Customers often ask us this question, primarily because it's expensive to store. Let's look at a couple common cases and see how to manage operational data efficiently.
Case 1: an ongoing event
If an event is going on right now, you want real-time data, maybe up to per-second granularity, to debug a live event without having to query each box separately. Here's how most companies mishandle it:
Even though production ops at its core is a distributed system, they handle the events by pulling all the data into one system, which:
- creates lag and inconsistency across your data silos,
- prevents them from knowing what's going on right now, and
- costs them a lot of money because they end up storing a lot of unneeded metrics.
At @Shoreline, we believe that the ground truth is in the boxes you manage. We treat the distributed system like a distributed system by pushing the questions you ask out to the nodes and pulling the answers back to have a real-time view per second on metrics, resources, and the output of Linux commands.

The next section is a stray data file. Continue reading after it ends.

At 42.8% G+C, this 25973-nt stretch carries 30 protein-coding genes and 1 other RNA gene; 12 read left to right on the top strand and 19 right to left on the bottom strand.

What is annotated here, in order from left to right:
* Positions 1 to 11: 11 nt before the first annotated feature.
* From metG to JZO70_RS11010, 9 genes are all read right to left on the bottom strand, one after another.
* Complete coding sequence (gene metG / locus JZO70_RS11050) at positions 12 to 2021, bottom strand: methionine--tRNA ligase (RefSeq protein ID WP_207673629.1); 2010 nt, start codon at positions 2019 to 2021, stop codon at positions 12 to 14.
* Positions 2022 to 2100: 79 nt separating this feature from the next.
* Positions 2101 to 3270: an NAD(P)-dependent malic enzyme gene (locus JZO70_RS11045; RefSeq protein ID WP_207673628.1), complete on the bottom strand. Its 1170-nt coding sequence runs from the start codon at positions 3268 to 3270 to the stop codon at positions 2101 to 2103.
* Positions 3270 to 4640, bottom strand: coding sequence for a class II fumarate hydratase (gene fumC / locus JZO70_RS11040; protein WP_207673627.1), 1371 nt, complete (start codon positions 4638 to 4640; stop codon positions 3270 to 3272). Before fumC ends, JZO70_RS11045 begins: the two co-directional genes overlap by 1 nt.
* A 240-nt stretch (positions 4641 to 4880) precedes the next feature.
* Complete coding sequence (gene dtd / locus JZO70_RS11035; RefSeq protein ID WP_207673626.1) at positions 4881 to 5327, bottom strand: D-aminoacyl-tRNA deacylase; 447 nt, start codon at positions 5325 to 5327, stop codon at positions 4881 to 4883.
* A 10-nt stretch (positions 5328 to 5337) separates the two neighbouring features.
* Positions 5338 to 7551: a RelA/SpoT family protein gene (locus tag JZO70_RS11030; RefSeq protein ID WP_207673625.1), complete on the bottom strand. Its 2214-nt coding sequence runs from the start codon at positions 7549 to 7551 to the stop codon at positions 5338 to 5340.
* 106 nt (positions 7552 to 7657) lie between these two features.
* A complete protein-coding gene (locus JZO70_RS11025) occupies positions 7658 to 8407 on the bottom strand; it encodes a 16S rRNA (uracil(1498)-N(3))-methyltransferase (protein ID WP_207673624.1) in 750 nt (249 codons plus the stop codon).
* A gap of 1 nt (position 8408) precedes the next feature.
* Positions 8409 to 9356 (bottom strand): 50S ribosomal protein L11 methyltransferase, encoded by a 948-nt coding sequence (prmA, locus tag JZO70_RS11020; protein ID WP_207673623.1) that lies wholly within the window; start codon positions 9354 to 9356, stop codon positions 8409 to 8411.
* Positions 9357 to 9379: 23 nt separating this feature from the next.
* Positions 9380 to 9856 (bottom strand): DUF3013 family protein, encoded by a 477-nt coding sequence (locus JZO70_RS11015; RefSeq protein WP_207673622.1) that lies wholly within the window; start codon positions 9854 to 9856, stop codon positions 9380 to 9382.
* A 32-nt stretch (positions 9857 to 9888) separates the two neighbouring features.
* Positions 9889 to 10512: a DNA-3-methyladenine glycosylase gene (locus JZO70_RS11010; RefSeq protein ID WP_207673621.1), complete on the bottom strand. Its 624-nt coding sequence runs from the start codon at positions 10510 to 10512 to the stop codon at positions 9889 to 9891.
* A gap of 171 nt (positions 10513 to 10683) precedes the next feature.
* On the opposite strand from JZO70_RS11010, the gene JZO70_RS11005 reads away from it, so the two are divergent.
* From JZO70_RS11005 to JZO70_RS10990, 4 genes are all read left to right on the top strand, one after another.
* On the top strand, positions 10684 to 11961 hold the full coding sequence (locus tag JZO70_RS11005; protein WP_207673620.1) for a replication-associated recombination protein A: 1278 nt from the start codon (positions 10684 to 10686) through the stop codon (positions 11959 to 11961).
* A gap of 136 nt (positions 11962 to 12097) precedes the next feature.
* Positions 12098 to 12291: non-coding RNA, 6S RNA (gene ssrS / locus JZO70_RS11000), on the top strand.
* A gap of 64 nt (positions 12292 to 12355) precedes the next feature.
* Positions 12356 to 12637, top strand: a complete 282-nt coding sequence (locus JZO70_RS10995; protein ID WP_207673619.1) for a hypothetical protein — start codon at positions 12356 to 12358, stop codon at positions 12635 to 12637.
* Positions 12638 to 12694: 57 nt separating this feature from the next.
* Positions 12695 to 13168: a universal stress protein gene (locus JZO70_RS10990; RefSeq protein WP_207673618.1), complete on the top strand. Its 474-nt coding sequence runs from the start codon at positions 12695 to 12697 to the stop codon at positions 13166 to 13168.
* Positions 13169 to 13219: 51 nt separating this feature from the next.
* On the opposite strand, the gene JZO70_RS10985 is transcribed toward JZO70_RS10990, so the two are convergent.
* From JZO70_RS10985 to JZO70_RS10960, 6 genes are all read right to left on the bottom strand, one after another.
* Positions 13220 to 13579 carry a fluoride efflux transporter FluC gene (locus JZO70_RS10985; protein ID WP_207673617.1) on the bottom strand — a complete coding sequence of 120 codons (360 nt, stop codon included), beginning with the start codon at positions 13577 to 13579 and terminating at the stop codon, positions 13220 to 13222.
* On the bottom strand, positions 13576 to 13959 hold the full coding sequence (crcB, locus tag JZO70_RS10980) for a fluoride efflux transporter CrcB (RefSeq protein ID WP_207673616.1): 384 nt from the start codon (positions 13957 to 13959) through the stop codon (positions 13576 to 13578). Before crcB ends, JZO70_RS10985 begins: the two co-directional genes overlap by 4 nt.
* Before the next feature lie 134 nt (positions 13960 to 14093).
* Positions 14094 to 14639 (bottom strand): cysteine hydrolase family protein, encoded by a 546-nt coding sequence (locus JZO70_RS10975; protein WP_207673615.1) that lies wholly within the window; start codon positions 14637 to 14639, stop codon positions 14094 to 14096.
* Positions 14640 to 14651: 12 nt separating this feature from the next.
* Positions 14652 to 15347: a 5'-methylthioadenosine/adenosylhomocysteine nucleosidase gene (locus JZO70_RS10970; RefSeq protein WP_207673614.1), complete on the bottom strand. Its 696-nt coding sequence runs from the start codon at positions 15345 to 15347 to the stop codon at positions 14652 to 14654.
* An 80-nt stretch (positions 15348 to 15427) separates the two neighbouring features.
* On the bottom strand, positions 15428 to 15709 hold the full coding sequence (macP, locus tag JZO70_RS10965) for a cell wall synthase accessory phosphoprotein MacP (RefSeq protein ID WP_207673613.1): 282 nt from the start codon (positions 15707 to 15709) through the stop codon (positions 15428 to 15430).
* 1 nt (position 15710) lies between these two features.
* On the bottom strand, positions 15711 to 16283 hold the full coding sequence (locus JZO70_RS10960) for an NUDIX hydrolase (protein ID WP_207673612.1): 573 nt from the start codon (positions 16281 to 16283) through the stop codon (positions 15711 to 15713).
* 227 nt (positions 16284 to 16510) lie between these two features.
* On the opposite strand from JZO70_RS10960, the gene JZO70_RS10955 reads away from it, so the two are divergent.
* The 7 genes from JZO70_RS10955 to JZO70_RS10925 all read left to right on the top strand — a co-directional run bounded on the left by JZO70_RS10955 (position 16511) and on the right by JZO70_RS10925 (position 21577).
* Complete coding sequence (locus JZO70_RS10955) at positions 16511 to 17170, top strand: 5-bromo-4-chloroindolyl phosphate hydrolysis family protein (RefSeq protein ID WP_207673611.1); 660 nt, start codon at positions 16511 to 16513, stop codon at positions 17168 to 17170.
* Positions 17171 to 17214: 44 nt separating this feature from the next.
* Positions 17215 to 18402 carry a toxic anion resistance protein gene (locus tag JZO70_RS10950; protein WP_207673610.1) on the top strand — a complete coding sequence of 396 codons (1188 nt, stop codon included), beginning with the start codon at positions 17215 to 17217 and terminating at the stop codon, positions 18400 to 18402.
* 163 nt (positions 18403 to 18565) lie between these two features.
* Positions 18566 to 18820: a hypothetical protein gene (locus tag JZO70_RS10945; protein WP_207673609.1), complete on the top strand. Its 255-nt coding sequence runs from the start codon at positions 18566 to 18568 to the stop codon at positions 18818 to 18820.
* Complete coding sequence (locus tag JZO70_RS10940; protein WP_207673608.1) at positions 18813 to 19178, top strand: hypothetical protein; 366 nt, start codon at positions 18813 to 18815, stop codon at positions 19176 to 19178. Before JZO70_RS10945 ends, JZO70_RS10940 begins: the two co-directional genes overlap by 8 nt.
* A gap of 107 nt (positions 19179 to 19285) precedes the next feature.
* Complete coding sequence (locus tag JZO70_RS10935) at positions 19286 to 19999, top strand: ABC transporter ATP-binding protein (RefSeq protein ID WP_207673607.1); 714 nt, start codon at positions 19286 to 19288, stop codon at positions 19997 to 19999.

Case 2: Operational reporting
If you want to do operational reporting over, let's say, the last month, the data doesn't need to be as high grain. You need accurate, high-fidelity information for the issues that occur to keep track of trends or anomalies. But you don't care about the rest of the data. This is how we deal with it at Shoreline: (This is going to get a bit technical…so buckle up!)
We transform the raw data into the frequency-time domain using Wavelets. Wavelets is the same technology that underpins MPEG and JPEG. It gives us great compression – about 40x, if you could believe it, which enables:
- high-resolution per second data
- looking at the trends over time because you're looking at the curve to match if an event occurred in the past.
All that geeking out aside, the basic point is that you need:
- live high-resolution data, and
- a cost-effective way to retain it for a long time.
We believe that people shouldn't store operational data for a long time because we don't think people will look at it. But we make it efficient for them to do so. A 100 metric sampled/second costs us about $0.25/host/year. That's so inexpensive we don't even bother charging for it right now.